Once upon a time in the near future, an artist and a neuroscientist, located on opposite sides of the North Sea, met. They talked about the introduction of mechanics within biomedical sciences and the increased capacity of modelling the brain for artificial intelligence.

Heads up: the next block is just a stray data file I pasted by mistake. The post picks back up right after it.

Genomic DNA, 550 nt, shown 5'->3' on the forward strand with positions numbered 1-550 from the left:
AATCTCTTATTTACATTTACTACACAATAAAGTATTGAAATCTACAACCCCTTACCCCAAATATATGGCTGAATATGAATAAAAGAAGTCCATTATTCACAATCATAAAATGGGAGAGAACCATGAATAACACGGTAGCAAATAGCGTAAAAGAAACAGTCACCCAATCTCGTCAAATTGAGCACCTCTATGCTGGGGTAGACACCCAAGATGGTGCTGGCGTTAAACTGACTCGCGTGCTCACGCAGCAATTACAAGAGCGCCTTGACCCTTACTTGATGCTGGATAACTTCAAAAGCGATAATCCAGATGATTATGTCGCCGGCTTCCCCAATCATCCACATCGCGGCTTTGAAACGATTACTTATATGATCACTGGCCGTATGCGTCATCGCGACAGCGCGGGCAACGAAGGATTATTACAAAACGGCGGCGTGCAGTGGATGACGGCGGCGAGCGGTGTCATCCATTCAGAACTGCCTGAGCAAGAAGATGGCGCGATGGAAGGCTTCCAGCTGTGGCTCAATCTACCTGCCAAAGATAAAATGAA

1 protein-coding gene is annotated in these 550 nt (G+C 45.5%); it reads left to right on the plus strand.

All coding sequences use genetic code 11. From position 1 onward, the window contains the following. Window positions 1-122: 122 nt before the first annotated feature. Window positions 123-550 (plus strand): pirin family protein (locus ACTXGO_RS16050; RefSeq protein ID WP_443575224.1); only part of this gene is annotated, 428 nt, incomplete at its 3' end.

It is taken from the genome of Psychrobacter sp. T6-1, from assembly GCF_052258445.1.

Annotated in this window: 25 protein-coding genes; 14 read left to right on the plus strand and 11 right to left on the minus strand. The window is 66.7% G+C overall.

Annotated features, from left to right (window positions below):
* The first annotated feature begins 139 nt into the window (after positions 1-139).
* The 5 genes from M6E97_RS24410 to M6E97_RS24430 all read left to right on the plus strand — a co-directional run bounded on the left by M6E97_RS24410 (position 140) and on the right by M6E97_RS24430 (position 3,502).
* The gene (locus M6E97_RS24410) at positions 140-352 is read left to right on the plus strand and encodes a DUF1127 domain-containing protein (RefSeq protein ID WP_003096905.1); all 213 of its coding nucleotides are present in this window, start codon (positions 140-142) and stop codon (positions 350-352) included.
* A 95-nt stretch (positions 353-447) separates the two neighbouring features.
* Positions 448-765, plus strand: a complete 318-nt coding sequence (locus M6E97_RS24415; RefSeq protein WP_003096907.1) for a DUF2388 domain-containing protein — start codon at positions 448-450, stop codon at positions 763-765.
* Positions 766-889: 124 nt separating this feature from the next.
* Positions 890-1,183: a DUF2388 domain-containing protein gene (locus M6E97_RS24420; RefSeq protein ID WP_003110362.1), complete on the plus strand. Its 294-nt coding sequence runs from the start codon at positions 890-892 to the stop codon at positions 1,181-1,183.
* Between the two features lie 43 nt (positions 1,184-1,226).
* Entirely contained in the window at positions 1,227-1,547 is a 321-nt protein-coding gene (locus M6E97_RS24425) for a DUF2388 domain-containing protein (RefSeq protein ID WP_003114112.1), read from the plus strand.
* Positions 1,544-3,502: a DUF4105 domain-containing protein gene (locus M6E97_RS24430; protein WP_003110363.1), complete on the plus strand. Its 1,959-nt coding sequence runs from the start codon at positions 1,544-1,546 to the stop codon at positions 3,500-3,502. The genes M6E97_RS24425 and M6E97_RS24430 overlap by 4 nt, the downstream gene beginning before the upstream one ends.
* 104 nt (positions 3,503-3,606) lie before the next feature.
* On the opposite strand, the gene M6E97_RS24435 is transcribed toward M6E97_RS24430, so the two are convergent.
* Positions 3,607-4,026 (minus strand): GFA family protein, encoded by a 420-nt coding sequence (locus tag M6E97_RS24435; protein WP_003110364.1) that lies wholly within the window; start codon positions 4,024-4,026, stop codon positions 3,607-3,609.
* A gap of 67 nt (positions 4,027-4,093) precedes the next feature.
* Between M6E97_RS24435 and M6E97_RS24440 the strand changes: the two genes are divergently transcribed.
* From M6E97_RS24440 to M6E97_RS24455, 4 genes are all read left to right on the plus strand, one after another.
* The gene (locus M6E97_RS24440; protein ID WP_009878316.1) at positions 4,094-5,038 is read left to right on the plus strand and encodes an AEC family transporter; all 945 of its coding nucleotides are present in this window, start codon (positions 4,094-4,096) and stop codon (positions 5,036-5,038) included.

Their key questions: where are the boundaries of human-ness in a world of integrated and invasive technologies? How might we respond to a machine that characterises human behaviours, and even contain human memories, through a reconstructed nervous system? The artist and scientist decided to make such a machine, with the actual brain data of the artist as a foundation for this novel smart machine. At the time some called it a cybernetic creation, others described it as a flying humanoid drone, but most people just referred to it as that creepy floating object. It was first spotted on November 27th 2015, above Eindhoven, The Netherlands. What happened before this machine saw the light of day? An e-mail correspondence between the two masterminds of this endeavour was recently discovered. This correspondence between Dutch neuroscientist Marcel de Jeu and British speculative designer Agi Haines reveal the unfolding of a philosophical narrative.
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